Director: Julius Onah
Starring: Gugu Mbatha-Raw, David Oyelowo, Elizabeth Debicki, Chris O’Dowd, Daniel Brühl, Aksel Hennie, John Ortiz, Zhang Ziyi
J.J. Abrams and Bad Robot sure know how to play the marketing game.
Originally entitled God Particle, The Cloverfield Paradox is a movie that has been collecting unused release dates like a bee does pollen. Its last slated release was April 2018, but then along came the Super Bowl and amongst the new trailers that dropped was one for this movie and the surprising message that it would be available to watch right after the game via Netflix. That’s some seriously good marketing and a first for a movie of this stature.
It’s also easy to see why it was shuffled to Netflix and not granted a wide release.
Set in an undisclosed time period, the Earth is on the brink of self-destruction. Energy is needed to ensure the continued survival of humanity, and with the looming threat of a World War for resources struggling to contain itself, an international team of scientists board the Cloverfield Space Station (sigh) to try and create sustainable energy using a potent particle accelerator - the Shepard. However, the accelerator is erratic and extremely dangerous, and after another failed attempt at successfully harbouring the required energy, the Earth seemingly disappears from outside the space station – but that’s the least of the crew’s worries as it turns out.
movies actual Cloverfield to incorporate narrative threads to include it into this ‘Clover-verse’, but it’s a shame that none of the The Cloverfield Paradox was re-written as God Particle) was very intriguing. In an attempt to save the planet, a group of scientists actually do more damage than they could have predicted – or in this case, actually lose the Earth (??). Great stuff, I thought. Unfortunately, the movie doesn’t play to its strengths and instead decides to stumble and grope through a flaccid, generic sci-fi second half. The intrigue was built throughout the first half of the movie, some cool ideas are set up and there was a fun element of mystery as the full terror of the situation the crew found themselves in began to manifest. The payoff of all of this lets any good work go to waste. Typical space peril conventions come flooding out all leading to a lousy, lazy tie-in to the Cloverfield universe. God Particle (or The Cloverfield ParadoxFirstly, the initial premise of seem to want to connect narratively.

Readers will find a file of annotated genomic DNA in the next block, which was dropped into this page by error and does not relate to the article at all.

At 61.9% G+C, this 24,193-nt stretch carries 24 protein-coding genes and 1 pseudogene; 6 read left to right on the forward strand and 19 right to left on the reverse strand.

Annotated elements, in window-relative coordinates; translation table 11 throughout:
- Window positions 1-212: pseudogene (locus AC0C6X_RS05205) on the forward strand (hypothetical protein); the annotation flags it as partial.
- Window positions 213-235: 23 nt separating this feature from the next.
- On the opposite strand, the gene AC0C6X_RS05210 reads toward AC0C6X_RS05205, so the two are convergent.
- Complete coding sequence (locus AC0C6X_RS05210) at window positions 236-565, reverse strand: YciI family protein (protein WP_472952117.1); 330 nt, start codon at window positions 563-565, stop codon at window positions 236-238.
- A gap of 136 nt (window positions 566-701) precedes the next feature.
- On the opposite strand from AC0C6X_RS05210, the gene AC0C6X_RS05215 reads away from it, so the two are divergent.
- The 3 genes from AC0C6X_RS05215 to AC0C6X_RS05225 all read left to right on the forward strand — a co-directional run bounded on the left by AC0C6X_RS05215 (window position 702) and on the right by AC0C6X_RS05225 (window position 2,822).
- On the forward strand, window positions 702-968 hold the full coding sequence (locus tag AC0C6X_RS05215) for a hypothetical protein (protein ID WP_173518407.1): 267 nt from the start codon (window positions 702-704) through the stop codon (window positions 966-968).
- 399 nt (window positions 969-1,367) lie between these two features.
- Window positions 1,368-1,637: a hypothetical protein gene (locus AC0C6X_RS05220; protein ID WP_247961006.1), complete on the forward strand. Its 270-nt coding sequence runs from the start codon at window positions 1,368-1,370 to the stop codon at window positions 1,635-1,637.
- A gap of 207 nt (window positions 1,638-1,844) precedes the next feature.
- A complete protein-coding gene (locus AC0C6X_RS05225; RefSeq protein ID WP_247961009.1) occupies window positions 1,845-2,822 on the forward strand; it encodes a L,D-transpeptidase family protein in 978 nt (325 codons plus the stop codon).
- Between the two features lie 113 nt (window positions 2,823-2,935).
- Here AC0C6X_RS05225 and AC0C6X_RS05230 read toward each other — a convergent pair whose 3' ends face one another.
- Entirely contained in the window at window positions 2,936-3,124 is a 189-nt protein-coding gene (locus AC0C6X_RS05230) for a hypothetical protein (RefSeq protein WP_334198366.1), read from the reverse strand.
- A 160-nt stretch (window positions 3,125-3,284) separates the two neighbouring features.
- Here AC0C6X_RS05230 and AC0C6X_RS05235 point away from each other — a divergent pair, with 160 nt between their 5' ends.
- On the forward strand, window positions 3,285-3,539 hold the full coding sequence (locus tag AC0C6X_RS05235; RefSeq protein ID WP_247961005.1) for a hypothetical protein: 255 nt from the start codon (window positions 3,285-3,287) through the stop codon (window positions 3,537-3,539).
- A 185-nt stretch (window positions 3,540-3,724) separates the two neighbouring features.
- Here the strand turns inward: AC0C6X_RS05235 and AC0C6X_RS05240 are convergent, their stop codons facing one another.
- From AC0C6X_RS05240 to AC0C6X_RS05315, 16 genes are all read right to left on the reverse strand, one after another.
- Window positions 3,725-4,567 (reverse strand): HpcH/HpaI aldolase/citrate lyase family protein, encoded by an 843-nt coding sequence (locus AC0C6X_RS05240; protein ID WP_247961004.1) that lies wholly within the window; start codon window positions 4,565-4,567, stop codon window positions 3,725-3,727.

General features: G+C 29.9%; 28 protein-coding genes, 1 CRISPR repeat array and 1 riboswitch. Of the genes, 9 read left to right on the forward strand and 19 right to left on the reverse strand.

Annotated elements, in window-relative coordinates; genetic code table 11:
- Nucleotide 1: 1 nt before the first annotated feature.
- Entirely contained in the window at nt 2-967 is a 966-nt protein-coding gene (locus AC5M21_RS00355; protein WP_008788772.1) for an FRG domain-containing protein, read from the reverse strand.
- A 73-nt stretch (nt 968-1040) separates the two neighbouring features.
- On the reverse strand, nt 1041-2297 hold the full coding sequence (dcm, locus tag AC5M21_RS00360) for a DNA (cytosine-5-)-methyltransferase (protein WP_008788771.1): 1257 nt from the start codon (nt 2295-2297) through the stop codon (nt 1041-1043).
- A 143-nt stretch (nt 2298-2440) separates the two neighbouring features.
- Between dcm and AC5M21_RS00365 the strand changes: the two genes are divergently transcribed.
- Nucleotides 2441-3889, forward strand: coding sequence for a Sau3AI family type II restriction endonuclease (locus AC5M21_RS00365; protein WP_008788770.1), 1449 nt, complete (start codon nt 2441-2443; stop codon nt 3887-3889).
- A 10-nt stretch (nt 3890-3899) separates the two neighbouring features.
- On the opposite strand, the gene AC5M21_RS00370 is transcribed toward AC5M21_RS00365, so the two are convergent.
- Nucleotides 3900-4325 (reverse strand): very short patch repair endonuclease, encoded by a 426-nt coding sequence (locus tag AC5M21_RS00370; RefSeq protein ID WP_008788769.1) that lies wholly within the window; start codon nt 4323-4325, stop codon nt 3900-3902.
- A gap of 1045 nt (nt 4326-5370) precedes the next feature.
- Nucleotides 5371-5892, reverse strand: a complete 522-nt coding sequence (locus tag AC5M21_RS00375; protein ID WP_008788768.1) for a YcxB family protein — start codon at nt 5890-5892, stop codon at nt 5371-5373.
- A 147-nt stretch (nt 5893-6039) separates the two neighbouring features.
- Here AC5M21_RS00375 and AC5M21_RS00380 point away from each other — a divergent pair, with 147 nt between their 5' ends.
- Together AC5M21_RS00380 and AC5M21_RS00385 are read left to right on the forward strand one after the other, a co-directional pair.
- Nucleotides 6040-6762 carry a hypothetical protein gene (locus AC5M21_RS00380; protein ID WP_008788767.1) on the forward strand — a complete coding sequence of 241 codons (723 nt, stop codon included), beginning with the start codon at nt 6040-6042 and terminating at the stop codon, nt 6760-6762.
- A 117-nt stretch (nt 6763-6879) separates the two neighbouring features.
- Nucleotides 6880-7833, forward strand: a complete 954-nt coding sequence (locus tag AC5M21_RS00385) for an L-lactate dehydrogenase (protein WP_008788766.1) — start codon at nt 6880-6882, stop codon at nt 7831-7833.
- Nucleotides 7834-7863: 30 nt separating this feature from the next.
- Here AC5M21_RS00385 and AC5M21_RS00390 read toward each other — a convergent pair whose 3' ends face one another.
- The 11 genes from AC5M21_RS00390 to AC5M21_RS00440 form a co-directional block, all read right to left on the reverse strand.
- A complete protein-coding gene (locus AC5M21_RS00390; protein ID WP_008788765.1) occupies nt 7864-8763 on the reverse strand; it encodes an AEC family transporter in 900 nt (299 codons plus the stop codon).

A handy-looking cast is ultimately wasted by the story and patchy writing. Gugu Mbatha-Raw manages to carry the movie on her talented shoulders as Ava Hamilton and Chris O’Dowd seemed to confuse the movie for a Red Dwarf episode – but his comedic lines bought levity to an otherwise flat movie. The rest of the cast all perform ably but they aren’t really given a lot to play with. The writing is messy and uninspiring – dialogue mainly consists of people running around saying “What’s going on?”, “Why are you trapped in the wall?” and various streams of overly-techy language to cover the convoluted plot that revolves around a strange alternative dimension that revels in random chaos. Melodrama is drizzled all over the unfortunate Roger Davies, who is relegated to repeatedly delivering lines about his concern for the wellbeing of the Earth’s people whilst also thrown in to attempt to connect to the other entries into this flailing saga.
There are some good ‘horror’ set pieces in the movie, mainly involving severed limbs and worm-filled vomit, which hark back to space terror romps of old and these moments save the movie. These added to the intrigue that the movie initiated so well to begin with and provided stakes and much-needed dramatic tension. Whilst the writing does become convoluted, the addition of Elizabeth Debicki’s Mina Jensen in the second half provides an extra layer of mystery that does elevate the movie slightly higher, though her later actions should come as no surprise to anyone.
is there, however, the movie fails to follow up on the elements that it teases. It’s entertaining and mysterious at set up suffers mainly from being all smoke and no fire. The ideas are there, the performances are there, the obligatory marketing device was there, hell, even the The Cloverfield Paradoxtimes, but unfortunately couldn’t maintain the positive elements as the movie wore on. What’s next for the Cloverfield saga? Who knows, but watch out, because it could emerge from anywhere.
February 5th 2018